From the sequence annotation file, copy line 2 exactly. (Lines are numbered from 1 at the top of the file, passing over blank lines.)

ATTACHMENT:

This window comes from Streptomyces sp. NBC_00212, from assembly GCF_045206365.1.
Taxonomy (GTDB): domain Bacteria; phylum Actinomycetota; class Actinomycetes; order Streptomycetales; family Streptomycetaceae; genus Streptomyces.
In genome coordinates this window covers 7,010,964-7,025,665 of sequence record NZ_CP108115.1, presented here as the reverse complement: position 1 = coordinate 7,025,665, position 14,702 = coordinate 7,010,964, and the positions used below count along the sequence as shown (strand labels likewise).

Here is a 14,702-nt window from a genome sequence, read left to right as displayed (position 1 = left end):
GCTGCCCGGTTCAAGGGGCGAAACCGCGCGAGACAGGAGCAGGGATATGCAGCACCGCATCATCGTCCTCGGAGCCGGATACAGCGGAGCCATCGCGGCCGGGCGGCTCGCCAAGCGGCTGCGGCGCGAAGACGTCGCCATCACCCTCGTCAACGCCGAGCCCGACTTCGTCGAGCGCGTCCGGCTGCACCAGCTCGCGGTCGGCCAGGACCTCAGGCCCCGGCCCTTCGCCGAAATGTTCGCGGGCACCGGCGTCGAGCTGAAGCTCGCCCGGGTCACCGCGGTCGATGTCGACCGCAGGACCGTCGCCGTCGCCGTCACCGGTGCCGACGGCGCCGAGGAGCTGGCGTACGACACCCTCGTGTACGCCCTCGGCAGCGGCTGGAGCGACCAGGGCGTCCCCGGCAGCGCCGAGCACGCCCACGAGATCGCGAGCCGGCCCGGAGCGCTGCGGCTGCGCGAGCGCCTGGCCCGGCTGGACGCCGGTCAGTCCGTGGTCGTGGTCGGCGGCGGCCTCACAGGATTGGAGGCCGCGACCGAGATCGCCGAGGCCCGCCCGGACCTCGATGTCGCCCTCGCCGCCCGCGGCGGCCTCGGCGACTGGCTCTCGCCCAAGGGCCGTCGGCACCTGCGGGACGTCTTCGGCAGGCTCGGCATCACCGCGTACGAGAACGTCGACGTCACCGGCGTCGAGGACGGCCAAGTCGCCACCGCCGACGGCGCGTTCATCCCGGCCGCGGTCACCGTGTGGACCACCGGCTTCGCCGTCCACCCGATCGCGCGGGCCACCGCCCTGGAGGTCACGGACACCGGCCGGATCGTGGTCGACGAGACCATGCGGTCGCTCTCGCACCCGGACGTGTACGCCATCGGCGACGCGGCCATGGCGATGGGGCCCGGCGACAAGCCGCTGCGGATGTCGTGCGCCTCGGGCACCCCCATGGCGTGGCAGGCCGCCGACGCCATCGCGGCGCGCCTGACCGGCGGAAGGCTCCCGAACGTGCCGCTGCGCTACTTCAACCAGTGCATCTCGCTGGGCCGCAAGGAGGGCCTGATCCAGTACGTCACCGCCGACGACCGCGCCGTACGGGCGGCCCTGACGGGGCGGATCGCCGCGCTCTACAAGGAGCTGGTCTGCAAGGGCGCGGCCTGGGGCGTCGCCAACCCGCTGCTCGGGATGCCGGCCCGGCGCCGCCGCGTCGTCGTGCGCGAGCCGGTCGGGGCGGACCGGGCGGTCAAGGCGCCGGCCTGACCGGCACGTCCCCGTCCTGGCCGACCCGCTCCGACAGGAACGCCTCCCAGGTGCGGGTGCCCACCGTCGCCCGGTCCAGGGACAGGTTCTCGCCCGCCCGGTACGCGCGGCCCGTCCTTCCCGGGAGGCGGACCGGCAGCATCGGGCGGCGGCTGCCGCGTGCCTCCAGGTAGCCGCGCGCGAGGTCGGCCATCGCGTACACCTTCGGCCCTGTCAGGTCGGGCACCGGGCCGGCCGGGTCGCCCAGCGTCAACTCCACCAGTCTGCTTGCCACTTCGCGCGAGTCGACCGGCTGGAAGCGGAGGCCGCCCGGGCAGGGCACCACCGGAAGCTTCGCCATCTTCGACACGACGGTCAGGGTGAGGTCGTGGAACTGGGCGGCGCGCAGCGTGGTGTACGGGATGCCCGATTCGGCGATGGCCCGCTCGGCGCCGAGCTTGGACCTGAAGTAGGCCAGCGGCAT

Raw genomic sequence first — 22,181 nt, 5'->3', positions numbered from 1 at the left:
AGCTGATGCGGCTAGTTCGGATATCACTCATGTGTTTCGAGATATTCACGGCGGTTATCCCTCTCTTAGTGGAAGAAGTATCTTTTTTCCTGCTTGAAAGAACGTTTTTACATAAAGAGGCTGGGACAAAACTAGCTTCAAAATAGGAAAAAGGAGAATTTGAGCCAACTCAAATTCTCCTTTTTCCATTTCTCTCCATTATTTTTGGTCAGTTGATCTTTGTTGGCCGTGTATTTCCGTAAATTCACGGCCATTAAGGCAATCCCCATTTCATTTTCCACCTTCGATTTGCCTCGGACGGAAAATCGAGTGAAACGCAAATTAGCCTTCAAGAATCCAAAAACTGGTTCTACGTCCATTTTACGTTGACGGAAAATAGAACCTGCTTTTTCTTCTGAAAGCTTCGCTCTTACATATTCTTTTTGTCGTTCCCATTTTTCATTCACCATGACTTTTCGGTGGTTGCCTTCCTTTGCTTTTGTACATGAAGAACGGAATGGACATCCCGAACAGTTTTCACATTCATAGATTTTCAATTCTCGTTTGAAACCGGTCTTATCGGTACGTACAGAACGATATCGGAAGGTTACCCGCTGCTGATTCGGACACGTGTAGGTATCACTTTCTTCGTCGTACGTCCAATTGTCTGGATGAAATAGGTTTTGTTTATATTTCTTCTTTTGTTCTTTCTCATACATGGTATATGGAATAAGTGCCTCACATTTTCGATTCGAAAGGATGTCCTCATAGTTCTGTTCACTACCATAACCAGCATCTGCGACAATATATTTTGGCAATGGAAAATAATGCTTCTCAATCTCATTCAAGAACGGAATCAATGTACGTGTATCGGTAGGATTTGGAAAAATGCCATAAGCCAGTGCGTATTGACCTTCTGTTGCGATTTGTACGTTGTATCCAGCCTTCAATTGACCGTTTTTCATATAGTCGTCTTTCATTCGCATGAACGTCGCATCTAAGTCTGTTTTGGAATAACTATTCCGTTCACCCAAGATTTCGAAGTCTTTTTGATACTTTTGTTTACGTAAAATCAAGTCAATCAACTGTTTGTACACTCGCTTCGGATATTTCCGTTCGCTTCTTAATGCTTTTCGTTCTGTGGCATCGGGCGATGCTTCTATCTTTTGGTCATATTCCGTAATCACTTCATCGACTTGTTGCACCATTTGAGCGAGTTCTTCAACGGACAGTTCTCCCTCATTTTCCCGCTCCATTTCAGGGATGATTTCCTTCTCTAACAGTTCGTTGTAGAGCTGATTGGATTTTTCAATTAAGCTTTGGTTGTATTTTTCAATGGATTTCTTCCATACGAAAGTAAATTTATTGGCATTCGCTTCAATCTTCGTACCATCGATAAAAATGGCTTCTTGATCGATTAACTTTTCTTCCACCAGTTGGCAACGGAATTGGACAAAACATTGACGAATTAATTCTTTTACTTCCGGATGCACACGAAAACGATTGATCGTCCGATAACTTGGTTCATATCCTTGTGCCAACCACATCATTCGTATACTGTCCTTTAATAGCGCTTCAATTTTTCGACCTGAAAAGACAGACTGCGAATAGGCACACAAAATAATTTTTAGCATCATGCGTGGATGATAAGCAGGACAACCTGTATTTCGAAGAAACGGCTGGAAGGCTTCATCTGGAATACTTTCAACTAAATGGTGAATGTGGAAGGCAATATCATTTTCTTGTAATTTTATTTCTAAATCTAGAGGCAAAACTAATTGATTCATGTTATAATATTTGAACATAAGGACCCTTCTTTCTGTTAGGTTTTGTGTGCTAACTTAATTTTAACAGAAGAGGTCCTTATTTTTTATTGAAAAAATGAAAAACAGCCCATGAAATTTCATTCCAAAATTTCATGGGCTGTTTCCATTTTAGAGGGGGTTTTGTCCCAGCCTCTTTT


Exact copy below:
Taxonomy (GTDB): domain Bacteria; phylum Actinomycetota; class Actinomycetes; order Streptomycetales; family Streptomycetaceae; genus Streptomyces.